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Why TypeScript is the better JavaScript

JavaScript is a powerful and widely used programming language for web applications. However, it can sometimes lead to unexpected results and errors due to its dynamic type system. In this blog post, we'll examine some of the most common errors that arise in JavaScript, and explore how TypeScript, a superset of JavaScript, can help prevent these issues with improved type safety and error handling.

Common JavaScript Errors

JavaScript is a beginner-friendly language due to its minimal setup requirements. However, the language's limited syntax and dynamic typing often lead to errors, making it challenging for even those who are familiar with the language.

Here are a few common errors when working with JavaScript:

Unexpected string concatenation: Mixing numbers and strings can lead to undesired results, such as console.log(10 + '100') outputting 10100 instead of the expected 110.

Stringified object concatenation: Using an object as an argument will result in a stringified version of the object combined with the other argument, e.g., console.log({} + '10') returns [object Object]10.

TypeError: Accessing properties of an object that are undefined or calling a non-function will trigger a TypeError, such as caught TypeError: Cannot read properties of undefined (reading 'data') when calling console.log({}

NaN: Forgetting to pass an argument results in a non-existent number, commonly referred to as NaN for "Not a Number". Example: console.log(parseInt())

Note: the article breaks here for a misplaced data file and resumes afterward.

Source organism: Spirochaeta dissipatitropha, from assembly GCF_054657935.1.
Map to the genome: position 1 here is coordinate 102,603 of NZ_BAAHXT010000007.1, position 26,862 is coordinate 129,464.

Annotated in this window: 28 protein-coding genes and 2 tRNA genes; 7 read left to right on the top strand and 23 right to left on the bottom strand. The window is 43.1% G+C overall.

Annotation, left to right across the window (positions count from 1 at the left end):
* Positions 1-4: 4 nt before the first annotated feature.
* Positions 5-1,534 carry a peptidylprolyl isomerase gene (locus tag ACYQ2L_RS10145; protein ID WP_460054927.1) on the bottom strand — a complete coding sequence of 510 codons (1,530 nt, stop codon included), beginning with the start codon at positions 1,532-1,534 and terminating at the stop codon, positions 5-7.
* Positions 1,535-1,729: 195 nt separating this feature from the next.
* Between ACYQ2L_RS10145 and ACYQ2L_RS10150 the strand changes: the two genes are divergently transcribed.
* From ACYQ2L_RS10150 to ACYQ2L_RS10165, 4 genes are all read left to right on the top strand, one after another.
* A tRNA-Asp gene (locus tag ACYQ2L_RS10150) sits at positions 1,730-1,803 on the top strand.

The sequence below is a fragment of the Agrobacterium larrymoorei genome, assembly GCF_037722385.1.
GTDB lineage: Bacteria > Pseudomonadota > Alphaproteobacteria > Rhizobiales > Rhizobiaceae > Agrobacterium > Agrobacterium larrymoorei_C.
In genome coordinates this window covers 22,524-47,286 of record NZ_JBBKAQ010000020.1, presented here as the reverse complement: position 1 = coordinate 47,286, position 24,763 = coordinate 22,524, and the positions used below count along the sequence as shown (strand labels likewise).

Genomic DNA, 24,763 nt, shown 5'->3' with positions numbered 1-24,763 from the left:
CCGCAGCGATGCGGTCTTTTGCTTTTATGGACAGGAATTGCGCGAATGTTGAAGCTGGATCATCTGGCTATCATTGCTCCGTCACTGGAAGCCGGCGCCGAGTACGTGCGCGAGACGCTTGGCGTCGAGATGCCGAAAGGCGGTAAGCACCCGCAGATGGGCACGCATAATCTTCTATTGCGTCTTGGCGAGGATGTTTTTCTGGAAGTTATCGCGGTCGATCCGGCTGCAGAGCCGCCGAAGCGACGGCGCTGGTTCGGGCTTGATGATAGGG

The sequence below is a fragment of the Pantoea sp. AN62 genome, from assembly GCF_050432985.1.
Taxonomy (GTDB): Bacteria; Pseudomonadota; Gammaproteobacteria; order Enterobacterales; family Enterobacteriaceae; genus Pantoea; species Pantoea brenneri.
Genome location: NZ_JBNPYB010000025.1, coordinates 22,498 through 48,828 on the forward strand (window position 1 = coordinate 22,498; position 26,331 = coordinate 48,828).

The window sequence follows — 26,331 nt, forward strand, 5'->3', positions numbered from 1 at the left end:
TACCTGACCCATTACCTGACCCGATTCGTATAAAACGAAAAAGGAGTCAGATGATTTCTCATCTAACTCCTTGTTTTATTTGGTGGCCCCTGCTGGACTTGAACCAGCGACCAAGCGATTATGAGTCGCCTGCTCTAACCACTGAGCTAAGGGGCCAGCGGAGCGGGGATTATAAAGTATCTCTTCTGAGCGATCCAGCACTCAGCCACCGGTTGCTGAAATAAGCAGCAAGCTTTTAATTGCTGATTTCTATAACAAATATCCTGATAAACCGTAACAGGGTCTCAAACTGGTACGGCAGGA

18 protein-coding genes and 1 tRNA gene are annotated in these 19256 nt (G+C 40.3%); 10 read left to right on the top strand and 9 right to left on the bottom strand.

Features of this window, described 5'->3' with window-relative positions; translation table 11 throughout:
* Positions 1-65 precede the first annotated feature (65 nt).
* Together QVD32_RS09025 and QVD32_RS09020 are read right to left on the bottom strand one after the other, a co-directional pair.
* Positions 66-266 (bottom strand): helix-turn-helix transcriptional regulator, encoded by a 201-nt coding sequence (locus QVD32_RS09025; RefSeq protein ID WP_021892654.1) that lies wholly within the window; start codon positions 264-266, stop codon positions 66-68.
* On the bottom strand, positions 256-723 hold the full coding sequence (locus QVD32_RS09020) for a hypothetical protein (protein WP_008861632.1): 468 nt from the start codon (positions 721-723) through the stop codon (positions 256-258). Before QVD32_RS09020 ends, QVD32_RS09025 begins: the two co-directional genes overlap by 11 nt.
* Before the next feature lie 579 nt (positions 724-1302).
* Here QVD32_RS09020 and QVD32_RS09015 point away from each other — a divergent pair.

ReferenceError: Using an undeclared variable results in a ReferenceError, such as console.log(10 + abc).

Not defined functions: Calling functions that don't exist will also throw a ReferenceError. Example: console.log(abc())

TypeScript to the Rescue

TypeScript is a programming language developed and maintained by Microsoft that adds type safety to JavaScript. By using TypeScript, you can catch errors during design time (when writing code) rather than at runtime. This will help you catching common JavaScript errors before they appear in production. TypeScript code is compiled (or transpiled) to JavaScript, ensuring compatibility with web applications.

Why Use TypeScript?

TypeScript offers several benefits, including:

  1. Strong type checking to catch errors before runtime
  2. Code autocompletion in your IDE for a smoother coding experience
  3. Fundamental linting rules, including detection of unused variables and parameters
  4. Const assertions to avoid side effects in functional programming
  5. Class decorators to facilitate dependency injection
  6. Inherent support for JSX in the language itself
  7. Downleveling to convert modern JavaScript to earlier versions of JavaScript
  8. Compatibility with various module systems, such as CommonJS and ECMAScript modules (ESM)
  9. Customizable output formatting options, including end-of-line sequence formatting
  10. Support for polymorphism via class inheritance and interfaces in object-oriented programming

Getting Started with TypeScript